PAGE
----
2015 is the year of video! We take a look at the exciting trends shaping the future of digital video content and what this means for businesses and marketers.
By Sophie Grainge
1. Mobile video viewing continues to grow
Look around and it’s pretty easy to see most people glued to their mobile device. On public transport, waiting for coffee, walking along the street – pretty much anywhere and anytime. But just what are people reading and watching so intently?
According to a recent survey by eMarketer they’re most likely watching video content – particularly ‘Millennials’ – those aged 18-34. According to the research, over 20% of video views are happening on mobile devices and that trend is quickly growing.
This trend may not come as a surprise, but it does highlight how prevalent mobile-centric video content is now and into the future. And it’s certainly an important method to consider when planning your communication messages in 2015.
2. ‘Shoppable’ videos – the way to shop in 2015
‘Shoppable’ videos are set to hit Australia in a big way next year. Shoppable videos are online videos that allow audiences to shop products whilst watching videos, also know as ‘video commerce.’
How does it work? As products appear in the video, a pop-up window of that product appears along side the video for a few seconds, allowing you to see the price of the item and add it to your shopping basket. Other versions allow you to hover your mouse over the video and click items of interest without interrupting the video.
International brands such as Marks and Spencer, Target and Gucci are leading the way in this technology with some outstanding results. M&S have seen an average increase in online sales by 23% from shoppable video content. In Australia, Michael Hill and David Jones are the first brands to experiment with this technology.
While you may not be a retail business – it’s the interactive technology that has the potential to connect with your customers in a unique and powerful way.
3. Interactive video- the single most powerful communication tool in 2015
In a time of ‘unprecedented visual saturation’ it can be tough for brands to cut through the clutter. And when it comes to video, leading American business magazine Forbes suggests it’s even tougher to get people to watch a video through to completion. Creating targeted, interactive video content will be the key to keeping audiences engaged with video in 2015.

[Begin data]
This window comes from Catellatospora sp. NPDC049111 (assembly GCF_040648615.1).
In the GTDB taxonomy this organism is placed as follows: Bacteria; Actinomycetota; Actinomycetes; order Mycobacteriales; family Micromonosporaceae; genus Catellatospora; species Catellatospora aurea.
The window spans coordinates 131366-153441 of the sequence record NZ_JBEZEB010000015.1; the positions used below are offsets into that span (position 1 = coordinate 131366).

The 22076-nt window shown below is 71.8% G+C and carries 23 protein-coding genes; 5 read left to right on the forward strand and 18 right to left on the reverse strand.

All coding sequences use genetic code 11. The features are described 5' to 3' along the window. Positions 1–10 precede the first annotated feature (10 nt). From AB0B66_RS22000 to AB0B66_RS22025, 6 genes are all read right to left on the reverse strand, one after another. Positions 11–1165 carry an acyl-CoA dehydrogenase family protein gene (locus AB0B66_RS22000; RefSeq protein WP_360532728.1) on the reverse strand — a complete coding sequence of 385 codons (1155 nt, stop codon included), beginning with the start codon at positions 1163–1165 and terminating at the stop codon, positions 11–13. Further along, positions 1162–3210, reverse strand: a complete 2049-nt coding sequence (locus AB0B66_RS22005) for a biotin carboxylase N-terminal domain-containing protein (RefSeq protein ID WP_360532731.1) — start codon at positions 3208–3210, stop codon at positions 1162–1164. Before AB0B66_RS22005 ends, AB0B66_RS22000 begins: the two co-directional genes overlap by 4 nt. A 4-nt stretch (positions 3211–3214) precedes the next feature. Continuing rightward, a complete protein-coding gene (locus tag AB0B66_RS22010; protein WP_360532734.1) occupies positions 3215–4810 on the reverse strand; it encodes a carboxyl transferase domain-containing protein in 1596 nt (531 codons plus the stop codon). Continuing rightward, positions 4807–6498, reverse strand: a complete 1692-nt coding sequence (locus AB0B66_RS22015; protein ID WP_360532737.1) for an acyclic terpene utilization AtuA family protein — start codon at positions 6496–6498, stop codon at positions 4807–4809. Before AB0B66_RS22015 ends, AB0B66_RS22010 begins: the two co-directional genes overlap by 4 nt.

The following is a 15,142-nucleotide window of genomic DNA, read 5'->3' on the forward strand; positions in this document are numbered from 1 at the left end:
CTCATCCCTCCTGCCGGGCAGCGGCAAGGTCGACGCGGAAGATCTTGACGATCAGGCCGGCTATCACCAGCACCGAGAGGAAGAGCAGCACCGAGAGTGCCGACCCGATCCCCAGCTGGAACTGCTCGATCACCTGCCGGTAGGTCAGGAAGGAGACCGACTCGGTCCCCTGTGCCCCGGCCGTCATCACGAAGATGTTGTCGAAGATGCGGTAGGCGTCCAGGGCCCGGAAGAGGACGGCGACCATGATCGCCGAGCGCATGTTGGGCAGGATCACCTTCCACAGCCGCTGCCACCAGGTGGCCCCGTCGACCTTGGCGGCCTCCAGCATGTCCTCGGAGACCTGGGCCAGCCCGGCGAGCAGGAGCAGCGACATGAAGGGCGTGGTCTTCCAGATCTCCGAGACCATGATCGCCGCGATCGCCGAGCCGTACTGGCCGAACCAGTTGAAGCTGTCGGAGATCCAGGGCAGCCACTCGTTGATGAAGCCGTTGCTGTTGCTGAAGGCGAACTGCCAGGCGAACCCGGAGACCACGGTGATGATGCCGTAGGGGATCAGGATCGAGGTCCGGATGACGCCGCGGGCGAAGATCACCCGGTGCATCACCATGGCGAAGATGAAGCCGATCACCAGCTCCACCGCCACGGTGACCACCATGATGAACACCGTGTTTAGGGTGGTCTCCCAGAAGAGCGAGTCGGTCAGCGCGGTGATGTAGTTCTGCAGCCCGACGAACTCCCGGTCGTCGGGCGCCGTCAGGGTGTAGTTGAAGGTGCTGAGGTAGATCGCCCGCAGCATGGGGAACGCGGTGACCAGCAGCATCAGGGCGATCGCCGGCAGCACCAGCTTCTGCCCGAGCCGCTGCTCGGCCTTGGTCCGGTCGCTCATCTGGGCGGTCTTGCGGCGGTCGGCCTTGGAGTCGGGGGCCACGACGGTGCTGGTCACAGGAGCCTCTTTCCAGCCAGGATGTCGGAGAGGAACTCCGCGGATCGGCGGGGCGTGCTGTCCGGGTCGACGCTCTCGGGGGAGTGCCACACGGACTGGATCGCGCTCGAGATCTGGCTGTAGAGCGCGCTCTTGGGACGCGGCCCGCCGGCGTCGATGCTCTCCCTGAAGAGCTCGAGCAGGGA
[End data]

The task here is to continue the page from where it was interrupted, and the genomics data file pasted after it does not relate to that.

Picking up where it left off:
According to Forbes “interactive video is poised to become the single most powerful tool companies have to communicate with customers and demonstrate true ROI.”
Building video into an interactive presentation or experience is one way organizations are connecting meaningfully with audiences. ‘Customer experience rooms’ are a popular trend among businesses aiming to be more customer-centric. Through the use of life size prints, audio excerpts from customer phone conversations and video interviews – organizations are helping employees understand the current customer experience their company delivers through a multi-channel experience.
4. Marketing budgets make way for original digital video content
Recognizing the growth and influence of original digital video content, brands are increasingly allocating budget to branded digital content production and moving funds away from traditional TV advertising. According to an IAB study, three out of four brand marketers and advertising agency executives said they expect original video programming to be as important as TV programming within the next three to five years.
Branded content is a relatively new form of advertising that blurs conventional distinctions between what constitutes advertising and what constitutes entertainment. Branded content is essentially a fusion of the two into one product intended to be distributed as entertainment content, albeit with a highly branded quality.
The move away from Television advertising also relates to analytics. Digital content allows marketers to measure everything – something Television simply cannot do as effectively and accurately. Many brands like Red Bull and GE have embraced this form of media and Australian brands are set produce more branded video content than ever before in 2015.
Here’s one of our favourite branded videos for 2014. From social media management company, Hootsuite this video is a beautifully executed parody of popular TV series Game of Thrones – enjoy!
5. Aussies continue love for video-on-demand
The streaming video-on-demand (SVOD) market is well established in the US and is set to take off in Australia with the arrival of US giant Netflix in March 2015. According to consumer group Choice, 684,000 Australian households already pay for video on demand content through overseas subscriptions with 340,000 of those subscribed to US Netflix through virtual private network (VPN).
SVOD services do exist in Australia, the most popular (and similar to Netflix) is Quickflix. Other platforms to join the market are Foxtel Presto and it’s believed Network Nine, Seven and Ten are looking to launch Netflix rivals.
Internet Protocol TV (IPTV) is another way Aussies get video on demand. IPTV is a service that uses the internet or a local area network (LAN) to deliver TV services, rather than via cable, terrestrial or satellite. Think YouTube, ABC iview, Tenplay etc.
On demand content is an extremely powerful tool for businesses. On-demand audiences are captive and hungry for quality content. Platforms like YouTube, allow organsiations to have their own dedicated ‘channel’ that audiences can subscribe to. Brands that cultivate their channels and think like broadcasters will build far closer relationships with customers in 2015.